Diabetes

Evaluation of Environment & Policy

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You can visit Evaluation on the navigation bar below for general information on evaluation. This section is designed to add to this general information by giving you special considerations for evaluating diabetes environment and policy initiatives.

Work with members of the community of interest to identify community needs and gain support from local government officials, policy-makers, community members, and other community decision-makers through participatory approaches or focus groups. Diabetes environment and policy initiatives might include an assessment of current diabetes-related policies or environments in order to examine what changes need to be made or what new policies or developments need to occur to meet the needs of the community. You can also assess health risks of diabetes and the benefits of diabetes-related prevention and management behaviors (e.g., glucose monitoring, taking medications, eating balanced nutritious meals, getting physical activity, quitting tobacco use). Others have also included an assessment of the existing access to resources (e.g., medical supplies, nutritious foods, aerobics classes) and places (e.g., pharmacies, supermarkets, community gardens, parks, playgrounds, gyms) to support diabetes prevention and management. To develop an effective policy or environment initiative, the specific historical, cultural, and political contexts as well as the economic impacts of diabetes-related changes are important to understand and evaluate.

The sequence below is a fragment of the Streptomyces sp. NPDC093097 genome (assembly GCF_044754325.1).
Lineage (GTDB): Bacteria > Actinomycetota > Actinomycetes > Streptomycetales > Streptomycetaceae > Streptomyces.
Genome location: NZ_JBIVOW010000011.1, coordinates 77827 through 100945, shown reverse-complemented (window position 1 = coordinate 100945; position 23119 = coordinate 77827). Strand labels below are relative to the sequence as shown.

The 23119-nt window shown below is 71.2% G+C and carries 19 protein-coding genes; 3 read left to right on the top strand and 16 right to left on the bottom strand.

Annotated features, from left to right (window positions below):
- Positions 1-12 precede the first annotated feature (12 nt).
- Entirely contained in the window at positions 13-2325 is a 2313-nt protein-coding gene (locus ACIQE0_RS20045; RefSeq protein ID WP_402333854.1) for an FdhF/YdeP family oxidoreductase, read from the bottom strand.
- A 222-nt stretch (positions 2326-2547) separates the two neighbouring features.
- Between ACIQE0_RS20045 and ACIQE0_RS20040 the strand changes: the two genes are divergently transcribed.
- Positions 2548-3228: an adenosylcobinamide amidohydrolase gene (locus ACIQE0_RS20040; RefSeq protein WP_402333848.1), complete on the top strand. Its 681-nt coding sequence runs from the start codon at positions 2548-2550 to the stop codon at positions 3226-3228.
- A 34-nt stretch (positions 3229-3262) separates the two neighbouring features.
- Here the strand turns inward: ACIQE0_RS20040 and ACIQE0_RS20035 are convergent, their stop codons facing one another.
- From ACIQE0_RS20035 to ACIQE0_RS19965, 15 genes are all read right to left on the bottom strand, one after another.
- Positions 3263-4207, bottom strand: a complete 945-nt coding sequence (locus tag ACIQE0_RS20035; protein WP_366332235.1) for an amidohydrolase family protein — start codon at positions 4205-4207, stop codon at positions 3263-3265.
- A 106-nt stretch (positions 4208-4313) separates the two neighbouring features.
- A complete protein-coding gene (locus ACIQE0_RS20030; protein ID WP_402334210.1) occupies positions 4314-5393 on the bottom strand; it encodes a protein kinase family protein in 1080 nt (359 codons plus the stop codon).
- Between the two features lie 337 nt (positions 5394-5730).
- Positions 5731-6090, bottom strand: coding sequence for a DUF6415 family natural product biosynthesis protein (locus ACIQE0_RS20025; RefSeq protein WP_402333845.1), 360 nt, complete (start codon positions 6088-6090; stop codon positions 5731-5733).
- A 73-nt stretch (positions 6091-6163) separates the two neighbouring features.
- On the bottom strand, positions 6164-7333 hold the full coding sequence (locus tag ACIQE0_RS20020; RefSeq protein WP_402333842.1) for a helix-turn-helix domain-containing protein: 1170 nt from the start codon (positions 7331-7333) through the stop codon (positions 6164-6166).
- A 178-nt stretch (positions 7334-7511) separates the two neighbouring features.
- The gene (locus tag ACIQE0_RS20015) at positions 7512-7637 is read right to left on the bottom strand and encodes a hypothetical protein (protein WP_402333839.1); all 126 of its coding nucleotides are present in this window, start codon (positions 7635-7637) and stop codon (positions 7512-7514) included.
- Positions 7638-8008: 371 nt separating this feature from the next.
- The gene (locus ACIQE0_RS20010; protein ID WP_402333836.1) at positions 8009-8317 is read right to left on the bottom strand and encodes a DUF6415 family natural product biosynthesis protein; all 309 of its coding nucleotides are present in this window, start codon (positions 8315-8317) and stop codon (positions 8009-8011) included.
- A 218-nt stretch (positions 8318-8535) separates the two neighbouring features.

Once changes have been made to environments or policies, you can evaluate the community awareness of the changes, perceptions of the changes, and enforcement of the changes in the environment or policy. Community- wide surveys could be used to measure these factors and to assess changes diabetes-related behavior patterns and health outcomes. Alternately, it is possible to track the use of facilities (e.g., walking trail counters) or changes in food purchasing patterns (sales data) when special tools are used or existing data is collected and summarized. 

There are several challenges in evaluating diabetes environment and policy initiatives that should be considered:

  • It is very challenging to establish causality (e.g., changes in the cost of diabetes medications led to increased self-management behaviors). Some individuals may have changed their self-management behaviors because of pressure from family and friends, and some may have changed their behavior on their own. It is important to get as much information as possible about the reasons for behavior changes.
  • The exact combination of diabetes intervention strategies (environmental changes, policies, individually adapted strategies, etc) that will be best to change rates of diabetes and related health complications is unknown. 
  • When diabetes environment and policy initiatives are used, it is difficult to figure out which intervention strategies led to the changes that were observed in the evaluation.

Sharing Your Work

The following questions haven been provided to help guide the discussion you have with your partners about sharing your work with others:

  • What is the goal of sharing our work? What action do we want others to take?
  • Which group needs to take action right now? Which group is the primary audience at this moment?
  • What does this audience care about? What values do we share with this audience?
  • What is our message to this audience? What do they need to hear to take action?
  • What media outlets does our audience follow? Which newspapers do they read? Which radio stations do they listen to? Which television newscasts do they watch?
  • Who are our opponents?
  • What is their message to our audience?

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